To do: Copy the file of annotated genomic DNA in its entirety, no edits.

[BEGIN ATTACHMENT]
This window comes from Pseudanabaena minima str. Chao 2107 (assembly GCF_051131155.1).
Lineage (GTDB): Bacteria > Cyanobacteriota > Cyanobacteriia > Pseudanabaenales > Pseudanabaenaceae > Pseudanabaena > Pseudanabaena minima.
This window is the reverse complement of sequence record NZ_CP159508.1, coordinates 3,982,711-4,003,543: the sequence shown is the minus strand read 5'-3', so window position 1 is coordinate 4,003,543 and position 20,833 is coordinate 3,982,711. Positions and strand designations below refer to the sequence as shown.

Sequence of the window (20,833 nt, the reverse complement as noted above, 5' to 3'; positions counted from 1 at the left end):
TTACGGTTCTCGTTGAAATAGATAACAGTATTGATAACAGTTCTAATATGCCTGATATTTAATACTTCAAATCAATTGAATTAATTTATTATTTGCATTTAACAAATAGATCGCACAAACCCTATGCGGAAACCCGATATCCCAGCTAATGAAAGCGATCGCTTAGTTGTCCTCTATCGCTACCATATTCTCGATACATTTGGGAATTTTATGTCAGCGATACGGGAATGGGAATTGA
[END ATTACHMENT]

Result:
This window comes from Pseudanabaena minima str. Chao 2107 (assembly GCF_051131155.1).
Lineage (GTDB): Bacteria > Cyanobacteriota > Cyanobacteriia > Pseudanabaenales > Pseudanabaenaceae > Pseudanabaena > Pseudanabaena minima.
This window is the reverse complement of sequence record NZ_CP159508.1, coordinates 3,982,711-4,003,543: the sequence shown is the minus strand read 5'-3', so window position 1 is coordinate 4,003,543 and position 20,833 is coordinate 3,982,711. Positions and strand designations below refer to the sequence as shown.

Sequence of the window (20,833 nt, the reverse complement as noted above, 5' to 3'; positions counted from 1 at the left end):
TTACGGTTCTCGTTGAAATAGATAACAGTATTGATAACAGTTCTAATATGCCTGATATTTAATACTTCAAATCAATTGAATTAATTTATTATTTGCATTTAACAAATAGATCGCACAAACCCTATGCGGAAACCCGATATCCCAGCTAATGAAAGCGATCGCTTAGTTGTCCTCTATCGCTACCATATTCTCGATACATTTGGGAATTTTATGTCAGCGATACGGGAATGGGAATTGA